Find A Job Shadow like it’s Groundhog day

Find A Job Shadow like it’s Groundhog day

Step out of your hole and into the light of seeing a real job done.

Stop hibernating, students and recent grads! Like Canada’s Wiarton Willy on Groundhog Day, get out and see your shadow (er, job shadow in your case).

You’ll get to scurry around with an employed person all day. Glimpse what they actually do at work. Pepper ‘em with questions. Then scamper back into your burrow. 

Not sure how to find a professional who’d let you trail them? Narrow down the roles that interest you. Then read on like the eager beaver you are.

Dig Into Your Network
Finding someone who’s in a job you want to explore takes scrounging. Think like groundhog Willy and start with low hanging fruit.

Family, friends, former friends, ask around to see if they know anyone that can fit you in. Let instructors at school know you’re looking too. Getting referred is easier than having to tunnel through the dirt. Guest speakers, the career centre staff, all are fair game. 

Flush Out Buried Leads
Groundhogs hide snugly in their underground dens. To get woolly with one go to where they are. Same for job shadowing opportunities. 

You might have to cold-contact employers who have roles that fill your (knowledge) holes. A site like LinkedIn can point you in the right direction. But before directly contacting a suitable someone, try their HR department first. They’re used to dealing with pesky varmints and might try to accommodate you. If not consider hitting up the source straight on. 

Anyway, be prepared and act like a pro. Do some research beforehand. Jot down job-shadowing ideas you have, such as processes or departments you'd like to see.

Stick To A Script
Roaming randomly is a riot as a young groundhog, not so much when trying to get a claw in the door. That’s when coming across as composed and focused matters.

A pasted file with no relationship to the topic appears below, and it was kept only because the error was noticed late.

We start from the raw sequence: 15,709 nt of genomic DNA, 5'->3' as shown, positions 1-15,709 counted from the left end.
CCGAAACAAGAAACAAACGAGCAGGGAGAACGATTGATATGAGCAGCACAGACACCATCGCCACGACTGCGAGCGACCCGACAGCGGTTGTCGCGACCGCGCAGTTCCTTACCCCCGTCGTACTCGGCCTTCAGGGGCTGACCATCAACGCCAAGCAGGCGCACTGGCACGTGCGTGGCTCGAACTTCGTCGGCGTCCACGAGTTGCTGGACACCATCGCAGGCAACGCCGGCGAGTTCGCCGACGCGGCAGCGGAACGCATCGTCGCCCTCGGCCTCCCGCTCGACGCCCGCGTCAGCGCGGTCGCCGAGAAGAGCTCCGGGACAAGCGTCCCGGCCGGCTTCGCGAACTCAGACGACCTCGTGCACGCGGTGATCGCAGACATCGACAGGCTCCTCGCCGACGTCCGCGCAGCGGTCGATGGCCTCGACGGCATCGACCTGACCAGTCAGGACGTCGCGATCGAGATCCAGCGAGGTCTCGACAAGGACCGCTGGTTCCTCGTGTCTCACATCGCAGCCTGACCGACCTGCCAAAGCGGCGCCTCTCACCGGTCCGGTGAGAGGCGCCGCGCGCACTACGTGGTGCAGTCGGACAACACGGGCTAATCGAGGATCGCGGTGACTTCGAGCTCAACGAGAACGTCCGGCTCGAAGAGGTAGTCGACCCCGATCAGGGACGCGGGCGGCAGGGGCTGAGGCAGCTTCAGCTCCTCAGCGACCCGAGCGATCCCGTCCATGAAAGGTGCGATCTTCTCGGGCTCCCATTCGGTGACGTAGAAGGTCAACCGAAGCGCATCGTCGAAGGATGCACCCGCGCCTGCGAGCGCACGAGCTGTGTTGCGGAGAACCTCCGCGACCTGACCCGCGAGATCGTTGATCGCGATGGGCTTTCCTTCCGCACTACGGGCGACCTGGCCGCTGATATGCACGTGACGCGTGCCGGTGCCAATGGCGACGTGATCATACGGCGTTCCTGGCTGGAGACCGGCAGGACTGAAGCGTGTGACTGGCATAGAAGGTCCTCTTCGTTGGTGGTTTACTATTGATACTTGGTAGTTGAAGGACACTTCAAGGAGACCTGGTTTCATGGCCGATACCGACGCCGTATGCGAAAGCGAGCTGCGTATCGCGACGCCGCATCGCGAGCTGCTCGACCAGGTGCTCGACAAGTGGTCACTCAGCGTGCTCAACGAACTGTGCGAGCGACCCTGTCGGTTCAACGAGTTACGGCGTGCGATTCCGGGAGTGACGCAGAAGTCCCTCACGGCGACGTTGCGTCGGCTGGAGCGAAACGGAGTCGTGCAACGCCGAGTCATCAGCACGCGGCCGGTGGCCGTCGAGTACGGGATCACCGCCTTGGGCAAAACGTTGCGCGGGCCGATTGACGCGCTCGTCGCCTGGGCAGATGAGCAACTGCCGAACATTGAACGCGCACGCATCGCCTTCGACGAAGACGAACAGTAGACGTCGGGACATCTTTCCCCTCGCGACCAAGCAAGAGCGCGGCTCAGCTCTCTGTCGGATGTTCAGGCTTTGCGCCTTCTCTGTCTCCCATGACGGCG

Put together some bullet points that introduce you. What have you studied and why do you want this job shadow? What’s your school and degree? Mention up front if someone’s referred you.

Though groundhogs are also known as woodchucks, don’t get chucked out the door. Make it easier for employers to say yes. Ask for half a day to a day’s worth of shadowing. Be flexible as possible on availability. Be clear you’re not begging for a job or internship.

Despite being chipper and persuasive, you could get a “no.” Turn that into an information interview if that’s all they can spare.

Dip Into Details
It’s common to see groundhogs near-motionless, standing on their hind feet gawking away. That’s how they signal alertness.  

No need for you to go tippy-toe vertical. Instead be methodical in setting up the shadow. Ask for the exact time and location to be there. What are you expected to wear? How will your visit proceed and end? What about breaks and a meal?

That sets you up for making the most of your job shadowing opportunity. Unlike Groundhog Day it may not predict the arrival of spring. But it ought to spring you forward in your search for a career fit.